Gospel music sermon with The Master
Prophetic Healing and Deliverance (PHD) Ministries gospel music minister Faith Charowa Jumba has expressed confidence that her time to shine on the local music stage has now arrived following the release of her latest album Jerusalem.
Charowa Jumba told Standard Style that she was blessed to be a part of the PHD Ministries praise and worship team, Yadah Voices, and that had helped to define her music career as she was now more focused.
“Without grace, you can’t go anywhere. Therefore, I thank God for giving me the opportunity to be in Yadah Voices,” she said.
“I also take this opportunity to thank my prophet, Walter Magaya, for leading the way and helping in nurturing great musicians that are coming out of our ministry such as Amen Chifamba, among others.”
Charowa Jumba described the seven-track offering, Jerusalem, as filled with the experience she had gained from the great musicians she had worked with over the years since she began her music career in 2006.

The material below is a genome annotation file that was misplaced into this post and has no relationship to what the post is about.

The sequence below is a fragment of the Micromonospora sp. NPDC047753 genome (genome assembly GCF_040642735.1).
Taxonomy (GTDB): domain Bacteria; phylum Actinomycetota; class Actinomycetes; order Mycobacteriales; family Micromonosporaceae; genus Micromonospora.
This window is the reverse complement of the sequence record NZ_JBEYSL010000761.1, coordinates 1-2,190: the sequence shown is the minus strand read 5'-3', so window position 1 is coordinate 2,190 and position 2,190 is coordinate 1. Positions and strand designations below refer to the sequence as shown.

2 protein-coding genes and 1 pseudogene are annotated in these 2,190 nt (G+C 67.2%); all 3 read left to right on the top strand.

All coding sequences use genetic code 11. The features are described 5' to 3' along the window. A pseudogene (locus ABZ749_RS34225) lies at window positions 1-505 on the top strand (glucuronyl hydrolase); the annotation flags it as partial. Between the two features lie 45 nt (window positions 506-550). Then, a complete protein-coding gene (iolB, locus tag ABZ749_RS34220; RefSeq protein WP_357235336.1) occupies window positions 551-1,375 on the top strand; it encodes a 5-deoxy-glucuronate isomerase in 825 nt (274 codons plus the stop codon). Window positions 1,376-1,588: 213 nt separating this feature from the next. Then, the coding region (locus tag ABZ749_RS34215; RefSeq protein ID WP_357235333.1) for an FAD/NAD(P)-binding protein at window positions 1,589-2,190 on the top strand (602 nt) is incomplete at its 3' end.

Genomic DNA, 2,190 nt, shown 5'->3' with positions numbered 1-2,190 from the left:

The humble musician thanked God for giving her the opportunity to work as a backing vocalist for respected artistes such as Mercy Mutsvene and pastors Charles and Olivia Charamba, among others.
She has also shared the stage with big international artistes such as South Africans Deborah Frazer, Benjamin Dube and Rebecca Malope.
“I started my music journey in 2006 as a backing vocalist and worked with popular musicians Mercy Mutsvene, Baba and Mai Charamba, Tatenda Mahachi and Apostle Marisa,” she said.
“To me, Mercy Mutsvene is more than a sister, while the Charambas are my parents who have built me up in my musical journey.”
Charowa Jumba decided to go solo in 2014 and went on to release her debut album titled Murevi Wenhema.
“My latest album is called Jerusalem, that has seven tracks which are doing well on several local radio stations,” she said.
Her favourite song is the title track Jerusalem and she has also included the track Mureviwenhema among new songs such as Hamani, Nyarara Kuchema, I’m Going Higher, Mudzimai Weunhare and Munotichengeta.
Charowa Jumba said she was comfortable with singing different genres as long as that helped in her divine mission to bring people closer to God.
She also advised upcoming artistes, especially female musicians, to remain focused and invest their time and energy to produce a good product that can compete on the market.
“Let us keep on working hard, and not be distracted by any negativity which we may come across in this cut-throat music business,” she said.
You may contact the columnist, Albert Masaka, on email: firstname.lastname@example.org